A Sussex, N.B., man is being treated for rabies after an unexpected encounter with a rabid bat in his basement.

"I went down my hairs and my cat was playing with something,” Jack Adair says. “Unfortunately, it was a bat."

When he swatted it away, the bat hooked onto his finger. Adair brought the animal to the Sussex Agriculture Building, where it was later sent to Ottawa for testing.

"Six days later I got a call from the doctor in Fredericton telling me to get to the hospital because the bat had tested positive for rabies," Adair says.

“While rabies occurs in bats across canada at a fairly low level, it's safe to assume any wild animal could be carrying the disease," says Dr. James Goltz, New Brunswick's chief provincial veterinarian. "Unlike rabid raccoons, bats are less likely to spread the disease."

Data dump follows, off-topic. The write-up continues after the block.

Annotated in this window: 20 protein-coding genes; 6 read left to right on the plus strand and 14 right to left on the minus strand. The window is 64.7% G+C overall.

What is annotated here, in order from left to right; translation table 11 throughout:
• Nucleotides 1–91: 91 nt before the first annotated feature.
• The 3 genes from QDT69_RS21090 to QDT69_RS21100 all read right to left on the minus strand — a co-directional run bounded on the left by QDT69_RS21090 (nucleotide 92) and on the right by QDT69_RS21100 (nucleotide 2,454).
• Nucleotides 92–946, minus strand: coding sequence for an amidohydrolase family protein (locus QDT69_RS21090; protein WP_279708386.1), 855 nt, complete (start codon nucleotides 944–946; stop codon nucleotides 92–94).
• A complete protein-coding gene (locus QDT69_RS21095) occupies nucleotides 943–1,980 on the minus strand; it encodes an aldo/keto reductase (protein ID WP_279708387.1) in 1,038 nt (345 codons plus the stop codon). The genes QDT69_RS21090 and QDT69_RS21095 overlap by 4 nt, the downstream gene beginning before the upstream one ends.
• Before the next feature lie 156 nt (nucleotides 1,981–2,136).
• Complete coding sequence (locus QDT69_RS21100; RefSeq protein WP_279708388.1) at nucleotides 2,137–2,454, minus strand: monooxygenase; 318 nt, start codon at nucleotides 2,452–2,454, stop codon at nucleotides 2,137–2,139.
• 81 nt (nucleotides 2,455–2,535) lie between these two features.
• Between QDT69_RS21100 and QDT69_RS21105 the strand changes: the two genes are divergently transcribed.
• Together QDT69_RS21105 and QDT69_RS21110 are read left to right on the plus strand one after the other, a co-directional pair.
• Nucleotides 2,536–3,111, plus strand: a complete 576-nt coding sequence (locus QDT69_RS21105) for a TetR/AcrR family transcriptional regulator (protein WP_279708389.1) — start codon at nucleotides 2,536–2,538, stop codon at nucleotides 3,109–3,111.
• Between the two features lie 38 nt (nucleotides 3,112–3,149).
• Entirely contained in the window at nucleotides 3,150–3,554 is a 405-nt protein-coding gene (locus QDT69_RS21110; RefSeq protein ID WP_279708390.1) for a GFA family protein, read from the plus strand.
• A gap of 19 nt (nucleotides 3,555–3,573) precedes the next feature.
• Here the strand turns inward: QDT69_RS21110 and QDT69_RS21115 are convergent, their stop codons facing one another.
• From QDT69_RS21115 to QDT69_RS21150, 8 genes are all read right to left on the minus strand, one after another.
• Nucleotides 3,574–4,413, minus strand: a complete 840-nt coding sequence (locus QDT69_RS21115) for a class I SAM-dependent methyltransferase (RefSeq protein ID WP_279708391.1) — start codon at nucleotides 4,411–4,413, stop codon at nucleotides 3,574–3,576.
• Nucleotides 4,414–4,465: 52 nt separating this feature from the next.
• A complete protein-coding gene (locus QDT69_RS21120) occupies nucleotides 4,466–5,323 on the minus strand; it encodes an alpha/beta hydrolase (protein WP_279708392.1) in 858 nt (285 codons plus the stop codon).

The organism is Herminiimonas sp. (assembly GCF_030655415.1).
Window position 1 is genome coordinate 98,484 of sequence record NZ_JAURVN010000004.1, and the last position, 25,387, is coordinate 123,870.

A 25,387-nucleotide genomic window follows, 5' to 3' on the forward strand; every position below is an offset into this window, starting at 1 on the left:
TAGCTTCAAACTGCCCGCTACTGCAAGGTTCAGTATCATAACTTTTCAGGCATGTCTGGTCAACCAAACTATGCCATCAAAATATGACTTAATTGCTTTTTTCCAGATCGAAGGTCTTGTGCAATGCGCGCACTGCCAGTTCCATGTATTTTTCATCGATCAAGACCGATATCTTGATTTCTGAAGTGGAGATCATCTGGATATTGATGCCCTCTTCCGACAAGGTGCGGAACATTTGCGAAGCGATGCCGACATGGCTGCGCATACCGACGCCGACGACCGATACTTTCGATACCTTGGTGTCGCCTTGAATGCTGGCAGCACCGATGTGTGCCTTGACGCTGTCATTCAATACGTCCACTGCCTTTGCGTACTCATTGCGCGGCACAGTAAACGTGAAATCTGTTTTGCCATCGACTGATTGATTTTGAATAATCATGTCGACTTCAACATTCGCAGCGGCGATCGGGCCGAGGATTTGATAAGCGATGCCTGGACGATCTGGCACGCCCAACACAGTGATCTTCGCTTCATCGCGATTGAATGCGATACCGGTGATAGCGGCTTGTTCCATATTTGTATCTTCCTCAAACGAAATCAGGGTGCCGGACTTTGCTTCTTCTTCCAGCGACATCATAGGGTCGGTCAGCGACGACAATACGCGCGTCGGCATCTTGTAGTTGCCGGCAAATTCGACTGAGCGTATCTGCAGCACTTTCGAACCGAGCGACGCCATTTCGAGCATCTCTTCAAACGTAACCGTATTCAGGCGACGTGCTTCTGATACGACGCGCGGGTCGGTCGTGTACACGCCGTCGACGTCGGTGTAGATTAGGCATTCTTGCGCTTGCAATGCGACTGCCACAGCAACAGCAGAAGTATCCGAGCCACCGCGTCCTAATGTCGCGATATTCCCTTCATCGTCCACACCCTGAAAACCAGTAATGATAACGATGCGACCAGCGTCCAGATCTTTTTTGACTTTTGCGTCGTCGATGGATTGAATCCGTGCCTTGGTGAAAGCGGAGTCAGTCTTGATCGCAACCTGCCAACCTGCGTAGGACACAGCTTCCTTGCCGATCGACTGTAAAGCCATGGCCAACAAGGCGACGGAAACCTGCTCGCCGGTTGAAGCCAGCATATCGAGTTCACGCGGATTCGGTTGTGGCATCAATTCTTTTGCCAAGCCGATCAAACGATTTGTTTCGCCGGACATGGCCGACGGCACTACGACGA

While most bat species have been shrinking in the province, Dr. Stephen Justason says big brown ones have been expanding their population.

"They do roost in people's attics and basements, and they come into people's houses," says Dr. Justason.

After learning the bat was positive for rabies, Adair brought his cat to Dr. Justason for a booster shot. Luckily, Adair's cat was vaccinated.

"My main concern is that a lot of my clients have indoor animals and do not feel their animals are at risk,” Dr. Justason says. “This is an absolute example of why they are at risk for rabies."

Dr. Justason says rabies is a disease that kills and is something that should be taken seriously.

With files from CTV Atlantic’s Mary Cranston.